Computing the cdf for degrading dynamic systems

G. J. Savage, Y. K. Son, T. S. Seecharan

Research output: Chapter in Book/Report/Conference proceedingConference contribution

Abstract

The times and frequencies of inspection, maintenance and replacement in degrading dynamic systems are difficult to determine. Mechanistic computer models are helpful but are inefficient because its complexity and the uncertainties in system characteristics and degradation rates. Probability distributions that are traditionally calculated through Monte Carlo Methods require thousands and thousands of time consuming lifetime simulations, rendering the creation of the cumulative distribution of time to failure onerous. The paper presents a novel methodology that 1) replaces the implicit mechanistic model with a simple explicit model, 2) transforms the dynamic, probabilistic, problem into a time invariant probability problem over each cycle-time, and 3), builds the cumulative distribution function (Cdf) as the summation of the incremental service-time failure probabilities over the planned service time. Error analysis suggests ways to predict and minimize errors. A Case Study of a servo-control mechanism shows how the new methodology builds a Cdf and yet provides controllable accuracy and a substantial time reduction when compared to Monte Carlo sampling with the traditional mechanistic model.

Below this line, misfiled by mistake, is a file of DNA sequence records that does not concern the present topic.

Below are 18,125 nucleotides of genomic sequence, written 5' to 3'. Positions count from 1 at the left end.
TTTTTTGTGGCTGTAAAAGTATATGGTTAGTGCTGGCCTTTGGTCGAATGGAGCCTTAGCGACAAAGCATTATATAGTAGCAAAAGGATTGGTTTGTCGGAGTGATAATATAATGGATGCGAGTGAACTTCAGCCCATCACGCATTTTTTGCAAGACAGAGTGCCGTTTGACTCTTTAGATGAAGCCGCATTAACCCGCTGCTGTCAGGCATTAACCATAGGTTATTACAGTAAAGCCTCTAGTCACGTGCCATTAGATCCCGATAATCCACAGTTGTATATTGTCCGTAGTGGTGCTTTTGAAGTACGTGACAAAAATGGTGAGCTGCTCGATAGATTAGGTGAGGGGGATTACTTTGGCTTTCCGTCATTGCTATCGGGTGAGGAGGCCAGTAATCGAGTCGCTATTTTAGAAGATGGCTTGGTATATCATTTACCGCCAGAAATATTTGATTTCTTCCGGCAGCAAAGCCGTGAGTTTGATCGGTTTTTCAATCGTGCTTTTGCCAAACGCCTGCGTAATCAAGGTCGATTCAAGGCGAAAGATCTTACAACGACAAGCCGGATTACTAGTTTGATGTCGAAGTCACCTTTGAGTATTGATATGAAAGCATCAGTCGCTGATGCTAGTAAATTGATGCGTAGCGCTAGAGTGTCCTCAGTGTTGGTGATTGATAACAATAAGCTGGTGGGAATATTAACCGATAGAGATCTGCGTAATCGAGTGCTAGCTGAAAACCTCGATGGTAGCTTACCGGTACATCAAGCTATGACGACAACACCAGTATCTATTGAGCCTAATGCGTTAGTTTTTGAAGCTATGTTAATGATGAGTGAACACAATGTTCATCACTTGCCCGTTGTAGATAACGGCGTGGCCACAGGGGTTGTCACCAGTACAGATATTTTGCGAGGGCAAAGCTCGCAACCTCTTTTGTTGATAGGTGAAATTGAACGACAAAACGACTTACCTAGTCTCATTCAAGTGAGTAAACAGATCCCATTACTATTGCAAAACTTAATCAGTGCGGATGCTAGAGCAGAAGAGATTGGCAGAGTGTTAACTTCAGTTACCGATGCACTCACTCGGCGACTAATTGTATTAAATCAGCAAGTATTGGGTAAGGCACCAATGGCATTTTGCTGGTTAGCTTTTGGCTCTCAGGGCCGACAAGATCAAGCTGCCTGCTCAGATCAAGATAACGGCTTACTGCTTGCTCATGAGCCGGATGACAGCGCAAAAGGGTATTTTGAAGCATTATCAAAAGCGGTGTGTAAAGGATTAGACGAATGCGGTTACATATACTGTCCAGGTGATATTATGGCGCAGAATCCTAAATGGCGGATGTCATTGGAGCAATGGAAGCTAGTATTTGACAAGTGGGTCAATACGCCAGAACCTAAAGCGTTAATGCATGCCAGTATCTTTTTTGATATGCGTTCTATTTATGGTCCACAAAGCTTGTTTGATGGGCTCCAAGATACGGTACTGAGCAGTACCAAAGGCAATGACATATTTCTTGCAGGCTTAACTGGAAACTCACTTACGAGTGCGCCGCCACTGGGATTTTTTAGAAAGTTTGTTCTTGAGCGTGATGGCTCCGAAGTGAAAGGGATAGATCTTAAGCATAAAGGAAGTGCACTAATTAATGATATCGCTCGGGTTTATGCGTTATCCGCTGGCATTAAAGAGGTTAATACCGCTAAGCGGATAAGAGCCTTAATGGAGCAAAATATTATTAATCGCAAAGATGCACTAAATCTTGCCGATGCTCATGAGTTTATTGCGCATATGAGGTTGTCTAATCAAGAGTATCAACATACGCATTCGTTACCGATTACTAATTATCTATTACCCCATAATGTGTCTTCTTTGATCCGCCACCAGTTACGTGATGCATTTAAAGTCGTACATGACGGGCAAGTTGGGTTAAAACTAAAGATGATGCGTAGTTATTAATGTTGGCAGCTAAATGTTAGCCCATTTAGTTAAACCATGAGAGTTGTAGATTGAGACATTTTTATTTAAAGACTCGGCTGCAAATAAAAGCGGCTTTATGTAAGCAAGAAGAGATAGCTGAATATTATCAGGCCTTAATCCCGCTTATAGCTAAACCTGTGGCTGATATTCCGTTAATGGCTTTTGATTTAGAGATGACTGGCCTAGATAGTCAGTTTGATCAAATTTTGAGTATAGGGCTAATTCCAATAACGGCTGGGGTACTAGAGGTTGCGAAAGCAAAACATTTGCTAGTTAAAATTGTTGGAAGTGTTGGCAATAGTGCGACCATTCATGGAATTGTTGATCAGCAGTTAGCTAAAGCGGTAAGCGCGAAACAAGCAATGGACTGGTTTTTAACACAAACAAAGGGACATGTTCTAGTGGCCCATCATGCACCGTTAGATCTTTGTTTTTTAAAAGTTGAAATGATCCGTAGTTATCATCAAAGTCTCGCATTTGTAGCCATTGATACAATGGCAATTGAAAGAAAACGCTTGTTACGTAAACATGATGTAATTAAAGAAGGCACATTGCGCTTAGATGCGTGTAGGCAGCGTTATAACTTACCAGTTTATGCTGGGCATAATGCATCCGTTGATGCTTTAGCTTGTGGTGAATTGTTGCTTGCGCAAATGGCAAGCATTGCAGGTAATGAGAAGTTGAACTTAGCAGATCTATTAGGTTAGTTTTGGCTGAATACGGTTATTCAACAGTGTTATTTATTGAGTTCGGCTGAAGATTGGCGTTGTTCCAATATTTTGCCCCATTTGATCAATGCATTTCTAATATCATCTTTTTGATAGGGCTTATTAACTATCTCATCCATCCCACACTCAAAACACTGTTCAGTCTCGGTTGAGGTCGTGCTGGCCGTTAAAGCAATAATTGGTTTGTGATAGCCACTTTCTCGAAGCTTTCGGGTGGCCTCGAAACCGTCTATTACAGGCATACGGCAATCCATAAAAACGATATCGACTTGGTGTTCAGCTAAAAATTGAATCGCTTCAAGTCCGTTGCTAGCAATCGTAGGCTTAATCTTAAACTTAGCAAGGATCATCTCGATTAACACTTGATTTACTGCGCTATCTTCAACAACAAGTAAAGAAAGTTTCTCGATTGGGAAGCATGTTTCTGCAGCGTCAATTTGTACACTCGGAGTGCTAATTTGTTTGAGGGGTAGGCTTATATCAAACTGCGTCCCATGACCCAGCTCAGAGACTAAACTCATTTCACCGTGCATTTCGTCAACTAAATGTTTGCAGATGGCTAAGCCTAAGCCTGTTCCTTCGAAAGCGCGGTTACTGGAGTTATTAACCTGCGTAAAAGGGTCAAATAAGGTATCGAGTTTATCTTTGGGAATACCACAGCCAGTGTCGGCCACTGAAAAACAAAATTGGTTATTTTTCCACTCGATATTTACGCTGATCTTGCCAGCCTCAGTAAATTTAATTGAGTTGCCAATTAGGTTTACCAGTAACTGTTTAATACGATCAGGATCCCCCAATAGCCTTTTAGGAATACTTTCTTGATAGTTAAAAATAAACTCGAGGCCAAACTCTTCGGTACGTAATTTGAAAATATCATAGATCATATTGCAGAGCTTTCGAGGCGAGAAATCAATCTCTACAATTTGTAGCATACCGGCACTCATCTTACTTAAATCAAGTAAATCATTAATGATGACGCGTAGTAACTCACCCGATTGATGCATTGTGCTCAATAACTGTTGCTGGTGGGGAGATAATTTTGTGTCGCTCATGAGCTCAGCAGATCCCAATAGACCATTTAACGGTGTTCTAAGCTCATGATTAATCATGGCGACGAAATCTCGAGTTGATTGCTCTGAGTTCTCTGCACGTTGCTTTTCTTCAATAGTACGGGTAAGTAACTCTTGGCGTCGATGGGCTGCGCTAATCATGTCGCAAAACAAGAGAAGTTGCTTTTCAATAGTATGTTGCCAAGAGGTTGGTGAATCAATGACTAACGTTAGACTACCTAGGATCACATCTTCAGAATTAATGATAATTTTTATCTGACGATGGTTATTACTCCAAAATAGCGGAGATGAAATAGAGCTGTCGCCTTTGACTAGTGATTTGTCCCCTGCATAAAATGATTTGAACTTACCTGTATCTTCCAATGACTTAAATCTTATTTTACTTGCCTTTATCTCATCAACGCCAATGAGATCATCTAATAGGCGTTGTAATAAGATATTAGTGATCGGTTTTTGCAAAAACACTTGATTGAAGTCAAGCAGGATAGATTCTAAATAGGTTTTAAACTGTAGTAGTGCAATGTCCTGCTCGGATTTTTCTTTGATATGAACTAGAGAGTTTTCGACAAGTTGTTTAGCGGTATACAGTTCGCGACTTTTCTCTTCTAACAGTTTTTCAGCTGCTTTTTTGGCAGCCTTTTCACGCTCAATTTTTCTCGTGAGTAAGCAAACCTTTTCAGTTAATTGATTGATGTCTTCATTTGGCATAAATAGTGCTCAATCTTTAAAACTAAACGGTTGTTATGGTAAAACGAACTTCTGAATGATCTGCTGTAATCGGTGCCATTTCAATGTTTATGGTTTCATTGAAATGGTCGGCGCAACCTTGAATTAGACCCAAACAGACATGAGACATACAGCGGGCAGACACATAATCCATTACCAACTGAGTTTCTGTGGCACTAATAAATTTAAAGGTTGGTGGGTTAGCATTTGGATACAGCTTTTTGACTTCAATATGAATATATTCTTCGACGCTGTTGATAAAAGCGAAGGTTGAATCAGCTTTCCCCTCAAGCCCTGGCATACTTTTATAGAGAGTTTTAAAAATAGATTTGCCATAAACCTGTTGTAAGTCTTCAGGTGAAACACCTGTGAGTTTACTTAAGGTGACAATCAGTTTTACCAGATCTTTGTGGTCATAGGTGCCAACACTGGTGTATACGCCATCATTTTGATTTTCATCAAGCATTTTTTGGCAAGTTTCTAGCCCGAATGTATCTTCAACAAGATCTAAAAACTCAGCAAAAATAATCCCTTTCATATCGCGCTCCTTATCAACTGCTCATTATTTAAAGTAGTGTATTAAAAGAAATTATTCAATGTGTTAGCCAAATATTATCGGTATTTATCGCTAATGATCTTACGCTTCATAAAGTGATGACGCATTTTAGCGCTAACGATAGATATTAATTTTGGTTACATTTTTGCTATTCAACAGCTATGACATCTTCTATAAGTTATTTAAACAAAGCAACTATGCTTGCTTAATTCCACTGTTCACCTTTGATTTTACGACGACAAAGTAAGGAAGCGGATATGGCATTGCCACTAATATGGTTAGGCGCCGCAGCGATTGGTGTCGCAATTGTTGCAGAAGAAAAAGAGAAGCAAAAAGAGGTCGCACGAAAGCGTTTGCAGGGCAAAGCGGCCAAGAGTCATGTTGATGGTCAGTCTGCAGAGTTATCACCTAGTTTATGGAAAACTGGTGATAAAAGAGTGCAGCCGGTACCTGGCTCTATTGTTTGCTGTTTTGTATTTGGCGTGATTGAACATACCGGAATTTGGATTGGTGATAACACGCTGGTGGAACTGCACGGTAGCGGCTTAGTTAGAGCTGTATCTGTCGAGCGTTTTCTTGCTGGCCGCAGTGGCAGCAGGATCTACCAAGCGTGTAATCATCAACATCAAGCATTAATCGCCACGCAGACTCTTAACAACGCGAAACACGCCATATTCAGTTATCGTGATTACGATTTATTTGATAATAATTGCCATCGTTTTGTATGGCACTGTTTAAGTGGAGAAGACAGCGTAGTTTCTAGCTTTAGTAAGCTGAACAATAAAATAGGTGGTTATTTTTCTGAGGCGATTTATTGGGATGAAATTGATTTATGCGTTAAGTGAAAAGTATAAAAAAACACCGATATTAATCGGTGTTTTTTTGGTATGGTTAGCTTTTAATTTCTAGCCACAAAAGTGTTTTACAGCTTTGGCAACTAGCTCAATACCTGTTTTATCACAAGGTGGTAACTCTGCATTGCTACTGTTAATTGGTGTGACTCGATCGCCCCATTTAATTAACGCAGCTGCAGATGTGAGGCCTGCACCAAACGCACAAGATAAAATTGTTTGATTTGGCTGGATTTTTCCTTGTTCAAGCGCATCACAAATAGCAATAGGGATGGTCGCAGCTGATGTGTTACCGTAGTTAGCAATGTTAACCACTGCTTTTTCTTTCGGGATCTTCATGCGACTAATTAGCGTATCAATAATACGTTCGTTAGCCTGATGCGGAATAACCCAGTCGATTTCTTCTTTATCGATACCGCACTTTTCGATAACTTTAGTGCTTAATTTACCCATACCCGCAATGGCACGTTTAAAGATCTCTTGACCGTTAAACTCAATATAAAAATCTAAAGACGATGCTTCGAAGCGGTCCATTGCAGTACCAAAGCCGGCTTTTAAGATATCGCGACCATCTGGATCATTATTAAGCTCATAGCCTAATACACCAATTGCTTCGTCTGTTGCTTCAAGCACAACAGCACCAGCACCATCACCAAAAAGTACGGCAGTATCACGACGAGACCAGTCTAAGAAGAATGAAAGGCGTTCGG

Original languageEnglish (US)
Title of host publicationProceedings - 18th ISSAT International Conference on Reliability and Quality in Design
Pages345-349
Number of pages5
StatePublished - Dec 1 2012
Event18th ISSAT International Conference on Reliability and Quality in Design - Boston, MA, United States
Duration: Jul 26 2012Jul 28 2012

Publication series

NameProceedings - 18th ISSAT International Conference on Reliability and Quality in Design

Other

Other18th ISSAT International Conference on Reliability and Quality in Design
CountryUnited States
CityBoston, MA
Period7/26/127/28/12

Keywords

  • Dynamic Systems
  • First-Order Reliability Method
  • Metamodels
  • Random Variable Degradation
  • Set-Theory
  • Time-Variant Reliability

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